On (Far from Ideal) 18th Century Men

Here is another extract from ”Side-Lights on the Georgian Period” by George Paston, published in 1902. The previous ones can be found here and here.

Having shown the Georgian view of the ideal woman, I thought it only fair to include a Georgian view of men, written by a lady. What amazes me is not her indignation at the treatment of women, but her reasoning behind it. She seems to object solely on the grounds that men are not treated in the same way as women if they break social ‘rules’! Indeed, at the end she even says that she approves—‘extremely’—of the restraints Georgian society imposes on women.

Here is the whole passage.

Mrs. Pendarves[1], who was regarded by her contemporaries as a living embodiment of the feminine ideal, replies to her sister, who has accused her of working havoc among the men, “Would it were so that I went ravaging and slaying all odious men, for that would go near to clear the world of that sort of animal. You know I never had a good opinion of them, and every day my dislike strengthens; some few I except, but very few; they have so despicable an opinion of women, and treat them by their words and actions so ungenerously and inhumanly. By my manner of inveighing, anybody less acquainted with me than yourself would imagine that I had very lately received some very ill-usage. No, ’tis my general observation on conversing with them. The minutest indiscretion in a woman (tho’ occasioned by themselves) never fails of being enlarged into a notorious crime; but men are to sin on without limitation or blame. A hard case! Not the restraint we are under—for that I extremely approve of—but the unreasonable licence tolerated in the men.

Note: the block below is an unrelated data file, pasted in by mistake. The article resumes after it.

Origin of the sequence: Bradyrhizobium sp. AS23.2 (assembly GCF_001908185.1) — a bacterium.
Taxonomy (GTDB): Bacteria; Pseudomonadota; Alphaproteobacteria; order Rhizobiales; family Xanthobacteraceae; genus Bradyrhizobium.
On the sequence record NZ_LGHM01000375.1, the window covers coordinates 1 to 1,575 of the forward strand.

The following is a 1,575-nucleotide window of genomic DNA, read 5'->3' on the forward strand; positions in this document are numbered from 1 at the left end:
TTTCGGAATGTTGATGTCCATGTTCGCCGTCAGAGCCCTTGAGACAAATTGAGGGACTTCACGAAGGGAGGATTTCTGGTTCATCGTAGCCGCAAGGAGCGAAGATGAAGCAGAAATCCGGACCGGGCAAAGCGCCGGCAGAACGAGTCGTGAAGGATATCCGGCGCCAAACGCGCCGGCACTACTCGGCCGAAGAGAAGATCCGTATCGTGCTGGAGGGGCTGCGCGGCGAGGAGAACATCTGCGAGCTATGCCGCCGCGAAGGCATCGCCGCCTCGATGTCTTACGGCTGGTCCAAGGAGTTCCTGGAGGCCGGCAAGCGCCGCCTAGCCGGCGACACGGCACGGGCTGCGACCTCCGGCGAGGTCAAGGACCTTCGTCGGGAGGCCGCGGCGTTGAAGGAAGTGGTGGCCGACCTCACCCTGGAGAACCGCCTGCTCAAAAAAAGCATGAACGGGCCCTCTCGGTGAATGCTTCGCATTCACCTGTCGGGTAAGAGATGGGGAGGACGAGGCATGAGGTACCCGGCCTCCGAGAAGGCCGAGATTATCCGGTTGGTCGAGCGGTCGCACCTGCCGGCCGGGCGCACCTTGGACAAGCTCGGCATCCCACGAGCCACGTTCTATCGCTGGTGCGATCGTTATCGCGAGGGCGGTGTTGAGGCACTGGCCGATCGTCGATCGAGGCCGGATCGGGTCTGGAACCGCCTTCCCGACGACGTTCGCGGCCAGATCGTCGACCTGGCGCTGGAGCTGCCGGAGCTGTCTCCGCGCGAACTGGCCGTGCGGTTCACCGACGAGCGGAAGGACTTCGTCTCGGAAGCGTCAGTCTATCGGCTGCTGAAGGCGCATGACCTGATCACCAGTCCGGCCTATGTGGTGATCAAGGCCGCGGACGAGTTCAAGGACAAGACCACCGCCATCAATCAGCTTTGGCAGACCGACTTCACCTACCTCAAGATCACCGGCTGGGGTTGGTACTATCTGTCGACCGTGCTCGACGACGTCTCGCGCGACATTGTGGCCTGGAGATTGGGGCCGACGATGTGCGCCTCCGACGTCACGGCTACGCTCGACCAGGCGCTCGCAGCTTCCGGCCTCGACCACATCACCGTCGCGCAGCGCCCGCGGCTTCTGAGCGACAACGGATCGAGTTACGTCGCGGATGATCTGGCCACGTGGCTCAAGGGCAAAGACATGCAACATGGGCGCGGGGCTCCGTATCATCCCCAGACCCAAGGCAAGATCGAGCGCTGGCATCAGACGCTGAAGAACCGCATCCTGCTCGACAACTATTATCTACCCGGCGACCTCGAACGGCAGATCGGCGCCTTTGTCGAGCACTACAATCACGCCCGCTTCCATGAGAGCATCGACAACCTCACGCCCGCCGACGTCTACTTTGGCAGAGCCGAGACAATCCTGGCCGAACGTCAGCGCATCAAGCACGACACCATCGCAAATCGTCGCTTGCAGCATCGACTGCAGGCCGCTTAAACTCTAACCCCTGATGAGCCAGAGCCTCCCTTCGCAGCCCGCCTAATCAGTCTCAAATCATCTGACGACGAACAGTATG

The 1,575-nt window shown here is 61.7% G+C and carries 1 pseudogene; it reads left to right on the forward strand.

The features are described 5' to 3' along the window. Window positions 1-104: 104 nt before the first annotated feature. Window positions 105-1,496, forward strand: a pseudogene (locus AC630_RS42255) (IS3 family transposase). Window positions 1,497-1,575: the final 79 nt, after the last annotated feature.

1. Better known now as Mary Delany (née Granville) (14 May 1700 – 15 April 1788), an English Bluestocking, artist, and letter-writer. Friend of Fanny Burney.  ↩

About William Savage

Author of mystery stories set in Georgian Norfolk.
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